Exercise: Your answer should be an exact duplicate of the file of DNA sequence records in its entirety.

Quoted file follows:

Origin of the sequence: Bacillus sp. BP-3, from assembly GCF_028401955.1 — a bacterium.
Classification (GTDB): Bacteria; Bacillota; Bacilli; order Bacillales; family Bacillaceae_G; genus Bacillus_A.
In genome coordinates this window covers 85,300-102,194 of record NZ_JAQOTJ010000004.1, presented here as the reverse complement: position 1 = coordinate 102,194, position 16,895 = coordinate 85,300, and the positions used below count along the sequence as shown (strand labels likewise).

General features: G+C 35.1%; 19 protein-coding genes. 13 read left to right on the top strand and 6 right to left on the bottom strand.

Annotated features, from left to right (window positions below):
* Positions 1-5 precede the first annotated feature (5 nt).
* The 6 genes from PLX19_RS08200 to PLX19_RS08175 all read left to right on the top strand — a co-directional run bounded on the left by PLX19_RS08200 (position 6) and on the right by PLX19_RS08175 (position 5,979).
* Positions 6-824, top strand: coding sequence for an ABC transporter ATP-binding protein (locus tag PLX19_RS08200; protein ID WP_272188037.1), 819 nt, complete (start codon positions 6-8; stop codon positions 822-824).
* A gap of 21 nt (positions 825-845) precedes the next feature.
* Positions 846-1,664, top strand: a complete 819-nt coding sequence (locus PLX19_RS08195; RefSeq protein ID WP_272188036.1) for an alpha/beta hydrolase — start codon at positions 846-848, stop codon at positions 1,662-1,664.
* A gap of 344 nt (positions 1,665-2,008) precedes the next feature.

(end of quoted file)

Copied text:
Origin of the sequence: Bacillus sp. BP-3, from assembly GCF_028401955.1 — a bacterium.
Classification (GTDB): Bacteria; Bacillota; Bacilli; order Bacillales; family Bacillaceae_G; genus Bacillus_A.
In genome coordinates this window covers 85,300-102,194 of record NZ_JAQOTJ010000004.1, presented here as the reverse complement: position 1 = coordinate 102,194, position 16,895 = coordinate 85,300, and the positions used below count along the sequence as shown (strand labels likewise).

General features: G+C 35.1%; 19 protein-coding genes. 13 read left to right on the top strand and 6 right to left on the bottom strand.

Annotated features, from left to right (window positions below):
* Positions 1-5 precede the first annotated feature (5 nt).
* The 6 genes from PLX19_RS08200 to PLX19_RS08175 all read left to right on the top strand — a co-directional run bounded on the left by PLX19_RS08200 (position 6) and on the right by PLX19_RS08175 (position 5,979).
* Positions 6-824, top strand: coding sequence for an ABC transporter ATP-binding protein (locus tag PLX19_RS08200; protein ID WP_272188037.1), 819 nt, complete (start codon positions 6-8; stop codon positions 822-824).
* A gap of 21 nt (positions 825-845) precedes the next feature.
* Positions 846-1,664, top strand: a complete 819-nt coding sequence (locus PLX19_RS08195; RefSeq protein ID WP_272188036.1) for an alpha/beta hydrolase — start codon at positions 846-848, stop codon at positions 1,662-1,664.
* A gap of 344 nt (positions 1,665-2,008) precedes the next feature.